The possible interdependence of the effects of angiotensin II (Ang II) on intracellular pH (pH(i)), free cytosolic calcium (Ca(i)2+) and free cytosolic sodium (Na(i)+) was studied in cultured vascular smooth muscle cells (VSMC) from rat aorta. Cells were loaded with either BCECF/AM, SBFI/AM or Fura-2 for measurement of pH(i), Na(i)+ or Ca(i)2+, respectively. Superfusing with a HEPES solution containing Ang II (1 μM) caused a progressive increase in Na(i)+. Concurrent pH(i) changes measured in parallel experiments showed that Ang II caused a brief cell acidification followed by a delayed alkalinization, which is due to activation of the Na+/H+ antiporter. Concurrent Ca(i)2+ changes measured in parallel experiments showed that Ang II caused a prompt rise in Ca(i)2+ with a peak response at ~30 seconds followed by a rapid recovery. Obliteration of the Ang II-induced rise in Ca(i)2+ using a Ca2+ chelator (BAPTA), prevented the initial cell acidification but did not prevent the delayed rise in pH(i), which reflects stimulation of the Na+/H- antiporter. Our data thus show that in cultured VSMC neither the rise in Ca(i)2+ nor the fall in pH(i) caused by Ang II is a total prerequisite for activation of the Na+/H+ antiporter by this agonist.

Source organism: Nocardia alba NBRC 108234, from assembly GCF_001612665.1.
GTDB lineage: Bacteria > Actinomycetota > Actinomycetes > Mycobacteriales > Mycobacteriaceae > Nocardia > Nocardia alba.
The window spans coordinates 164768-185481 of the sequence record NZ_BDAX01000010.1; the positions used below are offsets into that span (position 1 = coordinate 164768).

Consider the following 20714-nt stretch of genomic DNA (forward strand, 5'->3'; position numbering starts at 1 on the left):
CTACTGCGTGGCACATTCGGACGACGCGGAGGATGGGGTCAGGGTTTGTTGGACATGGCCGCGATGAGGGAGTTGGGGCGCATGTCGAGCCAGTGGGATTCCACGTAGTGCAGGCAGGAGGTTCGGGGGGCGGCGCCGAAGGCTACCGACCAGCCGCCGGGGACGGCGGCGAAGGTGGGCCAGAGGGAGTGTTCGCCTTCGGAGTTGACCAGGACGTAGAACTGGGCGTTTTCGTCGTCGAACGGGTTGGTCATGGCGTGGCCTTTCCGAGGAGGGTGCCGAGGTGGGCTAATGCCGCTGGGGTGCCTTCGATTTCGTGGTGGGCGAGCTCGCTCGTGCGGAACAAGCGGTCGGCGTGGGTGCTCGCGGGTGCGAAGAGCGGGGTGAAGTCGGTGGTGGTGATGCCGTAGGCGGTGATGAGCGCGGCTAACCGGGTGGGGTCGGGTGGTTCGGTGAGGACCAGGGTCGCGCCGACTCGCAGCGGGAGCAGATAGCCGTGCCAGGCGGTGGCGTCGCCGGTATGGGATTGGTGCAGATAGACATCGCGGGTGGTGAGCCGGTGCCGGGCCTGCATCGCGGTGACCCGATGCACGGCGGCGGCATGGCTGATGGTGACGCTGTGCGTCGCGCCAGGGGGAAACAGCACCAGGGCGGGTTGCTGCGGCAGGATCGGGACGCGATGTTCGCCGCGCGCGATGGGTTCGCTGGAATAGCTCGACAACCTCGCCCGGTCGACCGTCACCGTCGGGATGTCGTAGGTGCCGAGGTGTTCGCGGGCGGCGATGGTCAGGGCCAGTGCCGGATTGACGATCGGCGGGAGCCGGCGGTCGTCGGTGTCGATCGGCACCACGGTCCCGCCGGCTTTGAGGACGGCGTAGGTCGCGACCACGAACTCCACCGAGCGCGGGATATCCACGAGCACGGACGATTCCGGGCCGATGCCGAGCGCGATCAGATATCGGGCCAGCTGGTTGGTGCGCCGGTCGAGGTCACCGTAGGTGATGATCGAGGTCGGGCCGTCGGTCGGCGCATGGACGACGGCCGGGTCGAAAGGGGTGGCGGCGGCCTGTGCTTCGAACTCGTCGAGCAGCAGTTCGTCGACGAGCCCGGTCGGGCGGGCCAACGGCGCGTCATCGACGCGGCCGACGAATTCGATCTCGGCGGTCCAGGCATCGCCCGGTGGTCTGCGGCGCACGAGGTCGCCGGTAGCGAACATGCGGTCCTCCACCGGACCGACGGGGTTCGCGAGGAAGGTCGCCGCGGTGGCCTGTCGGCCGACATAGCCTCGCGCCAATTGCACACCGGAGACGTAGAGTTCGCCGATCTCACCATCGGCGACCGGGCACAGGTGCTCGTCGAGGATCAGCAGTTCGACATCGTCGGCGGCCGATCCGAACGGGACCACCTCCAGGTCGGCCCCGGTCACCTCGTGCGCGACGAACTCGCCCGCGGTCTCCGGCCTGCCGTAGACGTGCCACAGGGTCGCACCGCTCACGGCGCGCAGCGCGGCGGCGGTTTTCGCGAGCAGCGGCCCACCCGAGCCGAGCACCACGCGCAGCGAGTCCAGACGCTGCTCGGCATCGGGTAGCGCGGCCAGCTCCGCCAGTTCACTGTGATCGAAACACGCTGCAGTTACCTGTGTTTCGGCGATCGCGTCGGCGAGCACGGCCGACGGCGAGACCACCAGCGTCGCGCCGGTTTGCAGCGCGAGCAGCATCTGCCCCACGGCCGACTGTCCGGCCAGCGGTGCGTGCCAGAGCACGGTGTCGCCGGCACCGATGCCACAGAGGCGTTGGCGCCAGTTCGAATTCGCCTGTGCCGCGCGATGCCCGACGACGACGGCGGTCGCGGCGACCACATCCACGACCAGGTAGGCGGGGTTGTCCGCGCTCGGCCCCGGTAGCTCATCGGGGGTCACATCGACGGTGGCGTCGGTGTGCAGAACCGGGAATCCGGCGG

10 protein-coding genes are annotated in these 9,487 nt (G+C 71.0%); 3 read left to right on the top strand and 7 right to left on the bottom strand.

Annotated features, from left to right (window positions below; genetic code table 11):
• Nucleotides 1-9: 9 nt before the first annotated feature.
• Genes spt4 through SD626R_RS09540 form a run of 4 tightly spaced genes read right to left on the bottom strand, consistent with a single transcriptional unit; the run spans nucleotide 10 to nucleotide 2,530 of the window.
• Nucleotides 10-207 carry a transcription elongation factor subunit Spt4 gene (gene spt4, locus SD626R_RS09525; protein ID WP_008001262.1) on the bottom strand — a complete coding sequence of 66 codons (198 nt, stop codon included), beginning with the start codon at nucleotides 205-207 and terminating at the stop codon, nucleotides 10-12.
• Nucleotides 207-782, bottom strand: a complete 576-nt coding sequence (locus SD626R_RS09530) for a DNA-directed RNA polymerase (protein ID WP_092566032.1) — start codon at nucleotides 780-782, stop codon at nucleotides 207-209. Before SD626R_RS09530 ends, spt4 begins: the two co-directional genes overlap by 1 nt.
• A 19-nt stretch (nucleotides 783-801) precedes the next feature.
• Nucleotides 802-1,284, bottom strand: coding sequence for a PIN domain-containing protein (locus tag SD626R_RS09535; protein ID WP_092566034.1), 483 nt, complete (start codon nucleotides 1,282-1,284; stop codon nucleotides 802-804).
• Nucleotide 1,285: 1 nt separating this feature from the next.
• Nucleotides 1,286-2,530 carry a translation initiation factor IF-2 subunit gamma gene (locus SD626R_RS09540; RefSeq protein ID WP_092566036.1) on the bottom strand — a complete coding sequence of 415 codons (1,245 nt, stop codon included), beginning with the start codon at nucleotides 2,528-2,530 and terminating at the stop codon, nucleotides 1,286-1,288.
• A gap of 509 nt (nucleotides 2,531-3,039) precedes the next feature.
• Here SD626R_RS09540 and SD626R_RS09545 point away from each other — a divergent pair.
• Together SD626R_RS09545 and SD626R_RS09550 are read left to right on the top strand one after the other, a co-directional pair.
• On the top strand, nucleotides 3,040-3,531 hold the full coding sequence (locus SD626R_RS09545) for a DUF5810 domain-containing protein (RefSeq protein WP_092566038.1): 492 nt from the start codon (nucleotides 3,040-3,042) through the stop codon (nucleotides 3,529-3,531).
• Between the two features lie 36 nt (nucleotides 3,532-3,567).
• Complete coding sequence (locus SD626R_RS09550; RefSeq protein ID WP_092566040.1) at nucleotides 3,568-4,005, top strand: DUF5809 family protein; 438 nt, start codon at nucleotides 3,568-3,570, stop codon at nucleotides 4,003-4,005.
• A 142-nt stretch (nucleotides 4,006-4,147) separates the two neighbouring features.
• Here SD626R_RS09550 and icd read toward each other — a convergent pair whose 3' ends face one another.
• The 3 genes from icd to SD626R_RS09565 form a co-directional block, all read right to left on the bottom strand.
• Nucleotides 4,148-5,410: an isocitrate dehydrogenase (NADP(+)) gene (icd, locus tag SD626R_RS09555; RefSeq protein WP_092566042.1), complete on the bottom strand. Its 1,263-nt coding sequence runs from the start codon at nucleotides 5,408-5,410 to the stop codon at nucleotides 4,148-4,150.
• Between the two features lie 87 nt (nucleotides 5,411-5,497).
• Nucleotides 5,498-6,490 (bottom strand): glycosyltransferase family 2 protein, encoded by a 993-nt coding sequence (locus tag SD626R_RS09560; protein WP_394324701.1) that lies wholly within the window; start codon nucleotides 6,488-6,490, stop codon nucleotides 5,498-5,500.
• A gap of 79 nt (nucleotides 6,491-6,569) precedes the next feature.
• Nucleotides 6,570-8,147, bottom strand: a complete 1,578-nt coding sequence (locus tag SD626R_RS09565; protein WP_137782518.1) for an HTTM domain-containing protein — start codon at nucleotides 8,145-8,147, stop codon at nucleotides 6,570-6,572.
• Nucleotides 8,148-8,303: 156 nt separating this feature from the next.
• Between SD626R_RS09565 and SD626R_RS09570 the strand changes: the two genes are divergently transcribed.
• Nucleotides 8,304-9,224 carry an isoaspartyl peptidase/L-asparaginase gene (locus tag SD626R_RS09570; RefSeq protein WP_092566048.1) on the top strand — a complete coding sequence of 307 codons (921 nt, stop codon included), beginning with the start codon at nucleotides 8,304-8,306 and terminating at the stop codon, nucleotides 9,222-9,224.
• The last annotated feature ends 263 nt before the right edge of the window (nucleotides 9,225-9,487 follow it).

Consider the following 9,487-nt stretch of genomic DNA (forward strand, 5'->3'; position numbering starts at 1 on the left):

|Original language||English (US)|
|Journal||Kidney International, Supplement|
|State||Published - Jan 1 1996|
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